Why don’t roses smell anymore?

I feel as if I had opened a book and found roses of yesterday sweet and fragrant, between its leaves.”
― L.M. Montgomery, Anne of the Island

Smelling Roses

What’s the first thing you do when you see a rose? Bend down and smell it, right?
Ever done this in a florist or nursery recently? You would have noticed, if so, that the roses on display are very pretty, and smell wonderfully of… well, nothing much. You instinctively touch the petals because you think that maybe this is one of those ingeniously crafted silk or plastic facsimiles, but no, they’re definitely real flowers. It’s confusing because there is so much in the media and literature extolling the beauty of the rose and its evocative scent, its ability to transport to the gardens of Eden or the Versailles. But no, nothing’s happening.
What’s going on here? A rose is a rose, or maybe not anymore. Its soul is missing.
In the 1927 Royal National Rose Society Annual, George Taylor wrote “Fragrance is the soul of the rose, without it, the flower is nothing“.
So what happened? The scent of rose itself has never gone out of fashion – half the products on the shelves are rose scented, even if they are mostly a generic, standardised rose smell. Have consumers become so isolated from reality that they no longer expect or desire to smell the real thing from real flowers?
This is actually not a recent phenomenon, there are many references in rose literature spanning the 20th century bemoaning the loss of the rose’s soul:
From 1924 –  “people today are so amazed by the perfection of the rose that they don’t believe they are real, and the lack of scent doesn’t help
In the 1968 American Rose Society Annual, Arthur Bouquet noted that many articles centre around the fact that most modern roses are devoid of scent.

Evelyn Rose

The demotion of scent as an integral part of the rose flower began with the introduction of the small and almost scentless China Rose and the larger Tea Rose, both from China, in the 19th century. These roses were hybridised with other varieties to obtain a larger variety of plants and blooms to sate the never ending desire for variety and novelty.
The different hybrids are better suited to a wider range of climates, resistant to disease to varying degrees, have blooms that last longer when cut or have longer stems for display. They can have flowers that are multi-layered and they may bloom more frequently during the year and for longer periods. They have a greater variety of colours – yellows and white and pinks that were not available before.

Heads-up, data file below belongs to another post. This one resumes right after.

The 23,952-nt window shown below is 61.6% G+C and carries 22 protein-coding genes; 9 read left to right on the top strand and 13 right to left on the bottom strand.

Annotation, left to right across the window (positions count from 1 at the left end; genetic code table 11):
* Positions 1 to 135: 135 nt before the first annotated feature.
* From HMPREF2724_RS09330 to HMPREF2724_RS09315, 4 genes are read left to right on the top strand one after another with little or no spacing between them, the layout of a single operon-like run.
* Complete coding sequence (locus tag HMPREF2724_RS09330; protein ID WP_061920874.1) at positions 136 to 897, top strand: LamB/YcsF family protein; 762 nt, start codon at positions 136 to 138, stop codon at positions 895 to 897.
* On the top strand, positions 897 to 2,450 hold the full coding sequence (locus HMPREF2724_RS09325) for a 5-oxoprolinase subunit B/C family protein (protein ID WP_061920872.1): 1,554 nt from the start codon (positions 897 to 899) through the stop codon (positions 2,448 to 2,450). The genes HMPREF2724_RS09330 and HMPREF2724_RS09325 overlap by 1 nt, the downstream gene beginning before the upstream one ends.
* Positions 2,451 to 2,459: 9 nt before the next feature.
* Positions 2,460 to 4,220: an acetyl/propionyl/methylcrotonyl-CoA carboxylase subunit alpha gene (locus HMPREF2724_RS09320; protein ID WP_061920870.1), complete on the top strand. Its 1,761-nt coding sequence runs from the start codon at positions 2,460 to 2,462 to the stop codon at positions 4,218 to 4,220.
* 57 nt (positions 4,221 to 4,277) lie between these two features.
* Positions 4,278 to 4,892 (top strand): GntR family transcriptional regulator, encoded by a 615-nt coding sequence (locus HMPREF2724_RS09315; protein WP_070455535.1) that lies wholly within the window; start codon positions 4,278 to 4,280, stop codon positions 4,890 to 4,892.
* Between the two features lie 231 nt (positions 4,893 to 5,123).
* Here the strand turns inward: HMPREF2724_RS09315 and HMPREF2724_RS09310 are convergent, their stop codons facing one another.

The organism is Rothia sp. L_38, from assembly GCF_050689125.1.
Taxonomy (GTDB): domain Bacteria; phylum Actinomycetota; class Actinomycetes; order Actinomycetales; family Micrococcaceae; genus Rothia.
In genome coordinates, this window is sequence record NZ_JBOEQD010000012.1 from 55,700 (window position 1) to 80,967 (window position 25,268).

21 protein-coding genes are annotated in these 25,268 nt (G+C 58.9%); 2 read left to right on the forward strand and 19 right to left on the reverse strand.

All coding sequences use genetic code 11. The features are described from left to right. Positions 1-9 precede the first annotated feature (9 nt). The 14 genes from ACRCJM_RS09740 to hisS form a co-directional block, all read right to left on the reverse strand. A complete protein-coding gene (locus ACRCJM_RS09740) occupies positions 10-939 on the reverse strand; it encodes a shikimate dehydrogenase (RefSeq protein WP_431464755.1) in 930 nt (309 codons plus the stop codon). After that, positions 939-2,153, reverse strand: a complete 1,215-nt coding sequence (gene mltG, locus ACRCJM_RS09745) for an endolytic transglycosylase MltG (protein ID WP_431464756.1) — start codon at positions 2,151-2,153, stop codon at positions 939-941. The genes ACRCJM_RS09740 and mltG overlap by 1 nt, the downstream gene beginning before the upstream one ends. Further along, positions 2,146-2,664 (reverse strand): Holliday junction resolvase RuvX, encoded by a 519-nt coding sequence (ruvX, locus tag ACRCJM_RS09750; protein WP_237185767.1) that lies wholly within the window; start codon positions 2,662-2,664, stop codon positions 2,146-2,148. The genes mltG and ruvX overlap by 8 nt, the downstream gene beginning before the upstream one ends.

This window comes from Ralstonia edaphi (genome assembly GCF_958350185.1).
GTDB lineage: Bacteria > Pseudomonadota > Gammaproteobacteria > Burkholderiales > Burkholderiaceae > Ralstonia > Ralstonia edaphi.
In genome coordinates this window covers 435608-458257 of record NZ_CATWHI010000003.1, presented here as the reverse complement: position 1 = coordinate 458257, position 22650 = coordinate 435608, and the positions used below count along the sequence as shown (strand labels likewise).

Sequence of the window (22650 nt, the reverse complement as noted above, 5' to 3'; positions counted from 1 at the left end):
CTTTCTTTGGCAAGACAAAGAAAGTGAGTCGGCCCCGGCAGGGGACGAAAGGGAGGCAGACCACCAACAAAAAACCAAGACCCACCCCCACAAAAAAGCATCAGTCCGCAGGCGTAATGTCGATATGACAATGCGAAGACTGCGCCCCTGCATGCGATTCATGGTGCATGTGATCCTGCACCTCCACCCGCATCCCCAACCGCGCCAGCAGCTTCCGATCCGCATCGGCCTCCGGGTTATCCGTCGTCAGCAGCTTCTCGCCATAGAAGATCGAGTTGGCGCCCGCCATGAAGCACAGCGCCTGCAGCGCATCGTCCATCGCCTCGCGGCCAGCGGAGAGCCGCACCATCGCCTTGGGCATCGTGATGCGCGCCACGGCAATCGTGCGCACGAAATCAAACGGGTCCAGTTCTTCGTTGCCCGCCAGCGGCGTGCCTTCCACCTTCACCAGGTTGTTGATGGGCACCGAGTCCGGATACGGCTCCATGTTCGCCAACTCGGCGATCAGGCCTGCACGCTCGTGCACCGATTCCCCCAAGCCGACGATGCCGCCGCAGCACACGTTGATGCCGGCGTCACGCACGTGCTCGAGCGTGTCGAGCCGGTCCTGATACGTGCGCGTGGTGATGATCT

But there has been a price to pay. All of this hybridisation has somehow resulted in the loss of scent.  No-one seems to know why exactly. Some say that the gene for scent is recessive and has mostly been bred out. Another possibility could be that scent scores low in rose trials because smell is so subjective and difficult to judge, so breeders can’t be bothered with it as a result. Breeding for scent is not easy, apparently and there is no guarantee that two fragrant parent roses will produce a scented progeny.
It is true that there are still some wonderful varieties of scented roses out there.  There’s antique roses, particularly those bred by the David Austin company. Some fine examples include:
Jude the Obscure
Evelyn
Charles de Gaulle
Perfume Delight
Lovely Lady
Double Delight
The Prince
and many more.
There are the Damasc roses which are used by the perfume industry for rose oils and absolutes. Indeed many of every class of modern rose are fragrant to some degree. But just try finding them without going to a specialist nursery.
Here’s some links that may help if you are searching for lists of the most fragrant roses.
http://www.davidaustinroses.com
http://www.rose.org/fragrant-roses
http://gardening.about.com/od/rose1/tp/FragrantRoses.htm
http://www.rightathome.com/Designing/OutdoorLiving/Pages/TheMostFragrantRoses.aspx
Many argue that there are now actually a larger range of rose scents available as a result of the explosion of rose varieties. Notes in modern roses include clover, nasturtium, orris, violet, fern, moss, geranium, tea, hyacinth, clove, lily-of-the-valley, wine, marigold, pepper, honey and almond, as well as fruits such as apple, lemon, raspberry, peach, pear and quince.  It’s just that you have to concentrate a little harder to detect them. Smelling a modern rose has become an intellectual exercise, like picking out the notes in the bouquet of a fine wine. You may even have to catch the rose in the morning or at a particular season.
Overall, though, the modern rose has lost its fragrance. What has been revered throughout history as a priceless, fragrant gift from mother nature is now just a pretty ornament.